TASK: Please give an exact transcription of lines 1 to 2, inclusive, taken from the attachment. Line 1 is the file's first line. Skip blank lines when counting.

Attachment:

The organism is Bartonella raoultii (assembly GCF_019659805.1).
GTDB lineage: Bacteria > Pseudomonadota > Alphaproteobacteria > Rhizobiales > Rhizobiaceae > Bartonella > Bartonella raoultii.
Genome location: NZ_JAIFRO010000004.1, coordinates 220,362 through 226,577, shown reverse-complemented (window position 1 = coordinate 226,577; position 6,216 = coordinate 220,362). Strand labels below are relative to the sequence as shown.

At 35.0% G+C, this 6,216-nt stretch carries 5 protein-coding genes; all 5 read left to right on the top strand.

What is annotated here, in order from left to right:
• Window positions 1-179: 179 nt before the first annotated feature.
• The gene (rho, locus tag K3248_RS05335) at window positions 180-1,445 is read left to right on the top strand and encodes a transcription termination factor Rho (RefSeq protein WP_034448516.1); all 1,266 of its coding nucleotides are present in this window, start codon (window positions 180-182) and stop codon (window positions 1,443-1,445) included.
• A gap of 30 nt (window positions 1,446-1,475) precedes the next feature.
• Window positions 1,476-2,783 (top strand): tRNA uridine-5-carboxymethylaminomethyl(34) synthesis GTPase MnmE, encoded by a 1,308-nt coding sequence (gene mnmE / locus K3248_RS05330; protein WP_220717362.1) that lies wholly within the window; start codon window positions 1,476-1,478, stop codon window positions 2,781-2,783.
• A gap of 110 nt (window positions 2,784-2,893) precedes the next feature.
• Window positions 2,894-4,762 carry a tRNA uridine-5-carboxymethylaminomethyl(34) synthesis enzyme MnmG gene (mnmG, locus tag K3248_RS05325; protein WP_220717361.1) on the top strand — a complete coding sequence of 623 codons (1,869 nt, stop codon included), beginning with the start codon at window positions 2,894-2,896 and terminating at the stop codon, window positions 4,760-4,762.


The organism is Bartonella raoultii (assembly GCF_019659805.1).
GTDB lineage: Bacteria > Pseudomonadota > Alphaproteobacteria > Rhizobiales > Rhizobiaceae > Bartonella > Bartonella raoultii.